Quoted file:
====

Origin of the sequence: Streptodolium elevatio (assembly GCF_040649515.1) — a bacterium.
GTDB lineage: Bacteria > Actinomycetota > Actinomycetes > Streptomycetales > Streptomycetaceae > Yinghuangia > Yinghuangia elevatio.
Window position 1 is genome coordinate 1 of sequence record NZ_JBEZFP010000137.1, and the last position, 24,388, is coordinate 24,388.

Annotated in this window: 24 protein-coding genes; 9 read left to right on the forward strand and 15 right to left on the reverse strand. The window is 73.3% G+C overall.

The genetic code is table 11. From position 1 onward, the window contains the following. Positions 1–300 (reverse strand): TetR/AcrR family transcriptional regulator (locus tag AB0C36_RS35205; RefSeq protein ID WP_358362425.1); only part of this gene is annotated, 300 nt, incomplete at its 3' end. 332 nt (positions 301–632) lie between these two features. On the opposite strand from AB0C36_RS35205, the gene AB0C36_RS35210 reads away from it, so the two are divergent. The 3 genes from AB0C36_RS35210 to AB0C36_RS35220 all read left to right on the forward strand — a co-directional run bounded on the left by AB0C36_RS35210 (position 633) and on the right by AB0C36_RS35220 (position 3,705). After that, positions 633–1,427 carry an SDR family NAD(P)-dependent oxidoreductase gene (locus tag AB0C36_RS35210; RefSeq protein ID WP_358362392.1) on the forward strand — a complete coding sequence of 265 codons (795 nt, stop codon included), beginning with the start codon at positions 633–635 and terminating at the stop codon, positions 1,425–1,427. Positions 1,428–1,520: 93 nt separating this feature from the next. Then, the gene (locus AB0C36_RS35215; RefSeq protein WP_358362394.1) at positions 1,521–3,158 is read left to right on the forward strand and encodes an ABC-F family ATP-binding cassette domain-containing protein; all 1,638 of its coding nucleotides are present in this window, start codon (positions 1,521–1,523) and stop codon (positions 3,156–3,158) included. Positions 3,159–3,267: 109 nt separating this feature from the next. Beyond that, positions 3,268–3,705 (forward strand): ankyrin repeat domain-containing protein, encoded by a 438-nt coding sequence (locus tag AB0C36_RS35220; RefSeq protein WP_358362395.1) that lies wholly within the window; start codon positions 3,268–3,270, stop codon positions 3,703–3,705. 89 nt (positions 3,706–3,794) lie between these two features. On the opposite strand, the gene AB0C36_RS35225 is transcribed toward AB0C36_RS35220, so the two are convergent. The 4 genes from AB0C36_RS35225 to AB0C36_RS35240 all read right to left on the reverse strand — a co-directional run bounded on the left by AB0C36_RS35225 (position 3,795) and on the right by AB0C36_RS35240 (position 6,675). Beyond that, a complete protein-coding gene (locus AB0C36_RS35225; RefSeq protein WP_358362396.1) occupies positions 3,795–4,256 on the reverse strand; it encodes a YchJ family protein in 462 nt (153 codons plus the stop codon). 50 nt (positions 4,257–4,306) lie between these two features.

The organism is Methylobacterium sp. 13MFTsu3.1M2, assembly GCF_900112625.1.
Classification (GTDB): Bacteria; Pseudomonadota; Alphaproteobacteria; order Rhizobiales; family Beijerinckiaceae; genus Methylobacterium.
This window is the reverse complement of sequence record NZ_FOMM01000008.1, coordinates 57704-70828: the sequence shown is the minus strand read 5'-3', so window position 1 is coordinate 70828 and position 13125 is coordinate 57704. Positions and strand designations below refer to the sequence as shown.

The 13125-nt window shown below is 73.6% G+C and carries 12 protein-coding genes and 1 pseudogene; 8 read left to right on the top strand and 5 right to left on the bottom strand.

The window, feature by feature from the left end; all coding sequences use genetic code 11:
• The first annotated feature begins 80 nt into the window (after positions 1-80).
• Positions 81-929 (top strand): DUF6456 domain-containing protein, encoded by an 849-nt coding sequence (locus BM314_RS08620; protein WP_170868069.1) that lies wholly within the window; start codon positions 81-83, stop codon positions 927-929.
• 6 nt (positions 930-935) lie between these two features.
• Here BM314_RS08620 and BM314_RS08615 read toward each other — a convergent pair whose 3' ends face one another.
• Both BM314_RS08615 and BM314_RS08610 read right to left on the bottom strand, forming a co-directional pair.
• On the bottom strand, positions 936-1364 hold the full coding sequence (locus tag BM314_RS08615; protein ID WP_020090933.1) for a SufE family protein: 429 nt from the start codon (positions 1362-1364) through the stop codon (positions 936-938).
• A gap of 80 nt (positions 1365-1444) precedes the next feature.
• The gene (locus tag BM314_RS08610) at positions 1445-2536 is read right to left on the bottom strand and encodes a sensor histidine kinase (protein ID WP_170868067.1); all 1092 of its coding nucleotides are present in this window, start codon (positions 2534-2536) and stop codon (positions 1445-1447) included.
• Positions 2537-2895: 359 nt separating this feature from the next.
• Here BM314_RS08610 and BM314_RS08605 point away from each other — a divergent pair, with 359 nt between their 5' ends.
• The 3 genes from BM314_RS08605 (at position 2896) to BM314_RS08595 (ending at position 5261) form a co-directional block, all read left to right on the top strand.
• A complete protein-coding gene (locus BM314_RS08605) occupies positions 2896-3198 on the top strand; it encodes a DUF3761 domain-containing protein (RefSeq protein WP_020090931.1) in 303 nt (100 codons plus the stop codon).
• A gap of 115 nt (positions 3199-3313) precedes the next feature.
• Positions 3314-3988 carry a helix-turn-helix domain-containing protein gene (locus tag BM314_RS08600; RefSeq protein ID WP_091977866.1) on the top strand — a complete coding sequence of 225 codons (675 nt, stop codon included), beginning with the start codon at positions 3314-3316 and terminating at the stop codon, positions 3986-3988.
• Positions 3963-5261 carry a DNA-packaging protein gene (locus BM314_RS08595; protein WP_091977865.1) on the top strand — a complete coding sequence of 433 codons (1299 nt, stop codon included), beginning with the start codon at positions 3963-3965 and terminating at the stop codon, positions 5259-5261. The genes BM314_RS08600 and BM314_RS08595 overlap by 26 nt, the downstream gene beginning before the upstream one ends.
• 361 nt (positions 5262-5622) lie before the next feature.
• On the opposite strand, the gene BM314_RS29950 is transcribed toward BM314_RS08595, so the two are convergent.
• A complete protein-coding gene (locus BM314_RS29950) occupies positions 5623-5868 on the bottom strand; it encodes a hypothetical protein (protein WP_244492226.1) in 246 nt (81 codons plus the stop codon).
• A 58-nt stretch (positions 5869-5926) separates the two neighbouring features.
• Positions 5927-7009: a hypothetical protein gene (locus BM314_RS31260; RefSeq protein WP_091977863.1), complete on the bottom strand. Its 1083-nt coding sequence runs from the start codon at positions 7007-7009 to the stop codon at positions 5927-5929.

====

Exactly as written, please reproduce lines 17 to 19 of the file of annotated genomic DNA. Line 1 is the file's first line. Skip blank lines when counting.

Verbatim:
• A gap of 80 nt (positions 1365-1444) precedes the next feature.
• The gene (locus tag BM314_RS08610) at positions 1445-2536 is read right to left on the bottom strand and encodes a sensor histidine kinase (protein ID WP_170868067.1); all 1092 of its coding nucleotides are present in this window, start codon (positions 2534-2536) and stop codon (positions 1445-1447) included.
• Positions 2537-2895: 359 nt separating this feature from the next.